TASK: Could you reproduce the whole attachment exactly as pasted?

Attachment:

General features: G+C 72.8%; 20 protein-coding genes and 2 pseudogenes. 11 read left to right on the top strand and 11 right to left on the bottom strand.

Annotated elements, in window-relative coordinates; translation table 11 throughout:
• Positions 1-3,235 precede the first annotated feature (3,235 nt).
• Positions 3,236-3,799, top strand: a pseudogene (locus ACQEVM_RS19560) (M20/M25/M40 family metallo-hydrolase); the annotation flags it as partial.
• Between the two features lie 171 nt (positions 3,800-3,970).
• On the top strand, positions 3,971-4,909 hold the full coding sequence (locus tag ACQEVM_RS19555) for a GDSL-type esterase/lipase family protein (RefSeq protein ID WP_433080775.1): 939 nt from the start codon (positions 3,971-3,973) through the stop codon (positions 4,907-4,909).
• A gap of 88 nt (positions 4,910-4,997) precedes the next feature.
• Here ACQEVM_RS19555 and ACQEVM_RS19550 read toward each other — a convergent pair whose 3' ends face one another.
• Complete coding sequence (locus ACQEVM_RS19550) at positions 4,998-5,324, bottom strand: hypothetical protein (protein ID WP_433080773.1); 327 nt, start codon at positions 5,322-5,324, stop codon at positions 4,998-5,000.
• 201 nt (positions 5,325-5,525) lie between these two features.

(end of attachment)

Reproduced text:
General features: G+C 72.8%; 20 protein-coding genes and 2 pseudogenes. 11 read left to right on the top strand and 11 right to left on the bottom strand.

Annotated elements, in window-relative coordinates; translation table 11 throughout:
• Positions 1-3,235 precede the first annotated feature (3,235 nt).
• Positions 3,236-3,799, top strand: a pseudogene (locus ACQEVM_RS19560) (M20/M25/M40 family metallo-hydrolase); the annotation flags it as partial.
• Between the two features lie 171 nt (positions 3,800-3,970).
• On the top strand, positions 3,971-4,909 hold the full coding sequence (locus tag ACQEVM_RS19555) for a GDSL-type esterase/lipase family protein (RefSeq protein ID WP_433080775.1): 939 nt from the start codon (positions 3,971-3,973) through the stop codon (positions 4,907-4,909).
• A gap of 88 nt (positions 4,910-4,997) precedes the next feature.
• Here ACQEVM_RS19555 and ACQEVM_RS19550 read toward each other — a convergent pair whose 3' ends face one another.
• Complete coding sequence (locus ACQEVM_RS19550) at positions 4,998-5,324, bottom strand: hypothetical protein (protein ID WP_433080773.1); 327 nt, start codon at positions 5,322-5,324, stop codon at positions 4,998-5,000.
• 201 nt (positions 5,325-5,525) lie between these two features.